Disney Magic Dining
The genius who devised the unique dining scheme on Disney ships should win an award for creativity on the seas. Although we enjoy traditional two-seating dining, it is rare that we actually show up in the dining room every night on a seven-night cruise, often choosing room service or the casual buffet at least once. Magic's special "dining rotation," though, made it fun and exciting to go to dinner. We plan a date night at Palo or a night at the buffet that's based on a restaurant we might not care if we miss or, on a four-night cruise, for the night we'd be at the same restaurant twice.
There are three main restaurants on Magic, and every cruiser gets to dine in each of them at least once (twice on weeklong cruises). You remain at the same table number with the same dining companions and servers, but show up at a different location each night. Dining times are set at 5:45 and 8:15 p.m.; as always on family-friendly cruise ships, the earlier dining times cater to families with young kids, so plan accordingly.
Lumiere's is the fanciest and most traditional dining room of the three, with Art Deco decor and a French-inspired menu. The restaurant is inspired by luxury liners from the heyday of transatlantic crossings.
Animator's Palate uses Disney's unique ability to create magic from the mundane: the restaurant starts out in stark black and white, but during the course of dinner, it changes slowly into a room filled with color. At one point, near the end of the meal, the various screens around the restaurant come alive with a montage of Disney animations past and present. When the waiters reappear to take dessert orders, their black vests have been replaced with brightly-colored ones, delighting the youngsters at the table. There is a nice variety of seafood, beef and pasta choices on the menu.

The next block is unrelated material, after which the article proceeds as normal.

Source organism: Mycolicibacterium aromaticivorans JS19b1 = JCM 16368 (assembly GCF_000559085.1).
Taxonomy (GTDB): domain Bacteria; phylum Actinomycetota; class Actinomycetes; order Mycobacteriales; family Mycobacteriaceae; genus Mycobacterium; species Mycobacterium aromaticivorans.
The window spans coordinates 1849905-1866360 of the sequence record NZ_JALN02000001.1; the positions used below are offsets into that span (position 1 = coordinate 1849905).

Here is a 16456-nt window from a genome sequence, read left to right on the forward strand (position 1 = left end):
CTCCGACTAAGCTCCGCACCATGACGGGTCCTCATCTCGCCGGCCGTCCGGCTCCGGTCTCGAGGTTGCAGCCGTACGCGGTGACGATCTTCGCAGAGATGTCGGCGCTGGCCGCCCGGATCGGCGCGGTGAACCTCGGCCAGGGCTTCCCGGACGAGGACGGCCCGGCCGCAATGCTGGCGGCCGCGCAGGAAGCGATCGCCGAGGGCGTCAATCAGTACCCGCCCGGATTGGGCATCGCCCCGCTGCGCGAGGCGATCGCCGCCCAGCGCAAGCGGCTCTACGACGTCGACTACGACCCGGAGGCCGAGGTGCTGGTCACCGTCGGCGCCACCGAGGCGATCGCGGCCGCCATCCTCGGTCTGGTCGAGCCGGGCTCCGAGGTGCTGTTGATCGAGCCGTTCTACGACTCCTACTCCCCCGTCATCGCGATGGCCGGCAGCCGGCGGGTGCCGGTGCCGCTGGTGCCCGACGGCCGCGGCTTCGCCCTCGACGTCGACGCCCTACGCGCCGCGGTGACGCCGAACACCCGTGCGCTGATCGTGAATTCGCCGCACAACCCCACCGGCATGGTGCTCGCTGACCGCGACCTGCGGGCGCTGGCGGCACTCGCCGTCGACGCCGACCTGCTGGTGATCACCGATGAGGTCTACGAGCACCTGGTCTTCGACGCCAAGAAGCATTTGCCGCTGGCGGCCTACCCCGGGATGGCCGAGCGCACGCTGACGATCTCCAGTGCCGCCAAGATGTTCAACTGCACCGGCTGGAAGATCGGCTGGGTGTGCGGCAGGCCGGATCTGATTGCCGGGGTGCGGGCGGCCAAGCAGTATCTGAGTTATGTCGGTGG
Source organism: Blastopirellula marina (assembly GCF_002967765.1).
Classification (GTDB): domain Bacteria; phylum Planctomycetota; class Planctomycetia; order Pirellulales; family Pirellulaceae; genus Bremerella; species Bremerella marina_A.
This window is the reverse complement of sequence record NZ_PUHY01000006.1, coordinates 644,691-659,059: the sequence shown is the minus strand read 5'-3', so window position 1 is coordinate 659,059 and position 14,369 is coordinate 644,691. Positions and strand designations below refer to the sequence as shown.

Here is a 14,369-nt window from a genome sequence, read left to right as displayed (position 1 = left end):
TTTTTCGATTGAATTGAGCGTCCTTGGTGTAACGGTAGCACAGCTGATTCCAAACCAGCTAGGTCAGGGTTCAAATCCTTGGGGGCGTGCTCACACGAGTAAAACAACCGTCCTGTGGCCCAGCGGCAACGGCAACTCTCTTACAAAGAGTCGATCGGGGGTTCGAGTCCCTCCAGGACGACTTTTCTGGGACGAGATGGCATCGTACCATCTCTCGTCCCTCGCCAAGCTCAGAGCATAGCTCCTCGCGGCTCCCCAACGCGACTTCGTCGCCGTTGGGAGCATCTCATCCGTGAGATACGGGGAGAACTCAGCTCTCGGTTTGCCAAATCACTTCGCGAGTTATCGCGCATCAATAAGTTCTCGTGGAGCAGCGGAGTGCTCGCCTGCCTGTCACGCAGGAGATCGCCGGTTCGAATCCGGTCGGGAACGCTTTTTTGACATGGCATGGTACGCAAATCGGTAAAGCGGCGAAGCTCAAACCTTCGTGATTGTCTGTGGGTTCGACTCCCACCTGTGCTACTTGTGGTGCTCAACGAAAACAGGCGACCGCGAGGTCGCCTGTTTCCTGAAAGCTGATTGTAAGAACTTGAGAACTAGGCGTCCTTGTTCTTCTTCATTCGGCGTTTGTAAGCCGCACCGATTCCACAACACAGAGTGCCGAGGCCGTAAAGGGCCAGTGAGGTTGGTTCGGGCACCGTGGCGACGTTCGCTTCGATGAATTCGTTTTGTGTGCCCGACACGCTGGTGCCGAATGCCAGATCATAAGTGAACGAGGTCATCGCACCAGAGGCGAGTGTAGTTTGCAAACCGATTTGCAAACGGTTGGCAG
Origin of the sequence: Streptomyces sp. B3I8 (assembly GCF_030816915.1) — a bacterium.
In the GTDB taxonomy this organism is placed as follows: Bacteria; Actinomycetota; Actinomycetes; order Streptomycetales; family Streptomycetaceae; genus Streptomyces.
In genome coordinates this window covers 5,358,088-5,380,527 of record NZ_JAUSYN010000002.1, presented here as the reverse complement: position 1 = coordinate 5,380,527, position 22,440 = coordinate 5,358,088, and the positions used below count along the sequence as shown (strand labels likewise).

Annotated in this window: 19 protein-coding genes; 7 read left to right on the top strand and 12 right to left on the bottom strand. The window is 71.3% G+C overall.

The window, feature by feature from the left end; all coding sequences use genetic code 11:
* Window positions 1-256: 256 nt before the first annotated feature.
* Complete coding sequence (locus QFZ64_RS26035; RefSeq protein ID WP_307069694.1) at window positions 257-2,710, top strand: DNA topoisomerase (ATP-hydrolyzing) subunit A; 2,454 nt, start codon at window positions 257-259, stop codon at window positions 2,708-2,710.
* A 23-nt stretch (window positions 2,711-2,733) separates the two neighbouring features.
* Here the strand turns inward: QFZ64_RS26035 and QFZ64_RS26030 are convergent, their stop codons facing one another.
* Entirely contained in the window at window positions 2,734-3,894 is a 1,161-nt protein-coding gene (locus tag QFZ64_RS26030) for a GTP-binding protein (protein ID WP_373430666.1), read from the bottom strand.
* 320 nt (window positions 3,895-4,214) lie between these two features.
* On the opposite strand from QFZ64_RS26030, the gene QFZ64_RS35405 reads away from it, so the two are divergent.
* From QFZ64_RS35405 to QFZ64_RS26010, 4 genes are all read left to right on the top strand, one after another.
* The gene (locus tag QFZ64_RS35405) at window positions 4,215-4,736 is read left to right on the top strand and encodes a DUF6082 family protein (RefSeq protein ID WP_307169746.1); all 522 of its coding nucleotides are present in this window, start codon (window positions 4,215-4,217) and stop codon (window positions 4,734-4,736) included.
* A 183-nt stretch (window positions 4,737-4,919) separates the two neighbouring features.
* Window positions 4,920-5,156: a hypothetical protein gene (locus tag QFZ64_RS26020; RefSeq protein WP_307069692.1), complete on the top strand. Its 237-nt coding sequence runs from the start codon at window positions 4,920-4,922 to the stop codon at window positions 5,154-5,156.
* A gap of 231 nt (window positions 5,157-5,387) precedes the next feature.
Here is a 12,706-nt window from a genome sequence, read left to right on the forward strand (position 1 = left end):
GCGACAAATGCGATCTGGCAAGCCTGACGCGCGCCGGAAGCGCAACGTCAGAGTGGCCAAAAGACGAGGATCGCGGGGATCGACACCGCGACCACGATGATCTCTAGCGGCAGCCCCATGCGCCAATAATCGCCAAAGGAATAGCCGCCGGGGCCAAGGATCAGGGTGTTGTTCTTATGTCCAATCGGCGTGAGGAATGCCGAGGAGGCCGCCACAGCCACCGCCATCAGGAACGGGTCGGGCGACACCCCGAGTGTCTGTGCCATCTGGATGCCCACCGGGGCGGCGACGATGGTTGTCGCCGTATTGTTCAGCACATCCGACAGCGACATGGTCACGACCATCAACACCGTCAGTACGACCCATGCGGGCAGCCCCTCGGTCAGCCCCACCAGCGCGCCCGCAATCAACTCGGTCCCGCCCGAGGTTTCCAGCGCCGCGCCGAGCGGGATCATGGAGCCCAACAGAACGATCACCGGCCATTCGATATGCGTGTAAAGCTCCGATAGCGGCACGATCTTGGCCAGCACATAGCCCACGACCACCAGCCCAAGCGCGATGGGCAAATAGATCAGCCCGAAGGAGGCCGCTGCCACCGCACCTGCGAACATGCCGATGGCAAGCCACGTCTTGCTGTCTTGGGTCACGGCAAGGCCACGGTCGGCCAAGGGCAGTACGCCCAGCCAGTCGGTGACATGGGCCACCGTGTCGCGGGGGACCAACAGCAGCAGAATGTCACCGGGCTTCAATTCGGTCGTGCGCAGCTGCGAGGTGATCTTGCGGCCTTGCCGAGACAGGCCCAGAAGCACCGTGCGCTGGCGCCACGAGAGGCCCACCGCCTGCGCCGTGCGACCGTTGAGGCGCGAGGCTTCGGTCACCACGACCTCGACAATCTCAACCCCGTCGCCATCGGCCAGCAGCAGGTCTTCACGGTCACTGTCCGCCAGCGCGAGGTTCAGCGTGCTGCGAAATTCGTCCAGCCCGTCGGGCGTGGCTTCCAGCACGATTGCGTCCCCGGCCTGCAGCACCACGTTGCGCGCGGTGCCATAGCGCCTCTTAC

The third restaurant, Parrot Cay, is a bright and cheerful Caribbean marketplace-themed dining room. There you'll find waiters singing "Hot Hot Hot" and engaging the kids, who join a mid-meal conga line to dance around the floor. Parrot Cay is also open for breakfast and lunch buffets.
The actual rotation you are assigned makes little difference in the overall dining experience, except that you may dine in the first dining room on your rotation more than others, depending on the number of nights in your cruise. Preferred rotations can be requested at time of booking, but they are not guaranteed.
The food is very good, and the portions are ample. Everything, from soup stock to breads and pastries, is made onboard. With such an emphasis on quality, we found it surprising to be served only peel-packs of margarine at even the most elegant of meals in the main dining rooms.
Younger kids can order off a separate children's menu; our young tablemates, 6 and 8, said that the viscous-looking macaroni and cheese was "yucky," and no one seemed to like the thick pre-packaged-looking pizza, but they enjoyed everything else. The adults really appreciated the range of salads and fresh vegetables offered at each meal and found the variety of seafood, meats, pasta and fish excellent and beautifully prepared. Many of the desserts were so-so, but by the time we got to them, we were full enough not to mind.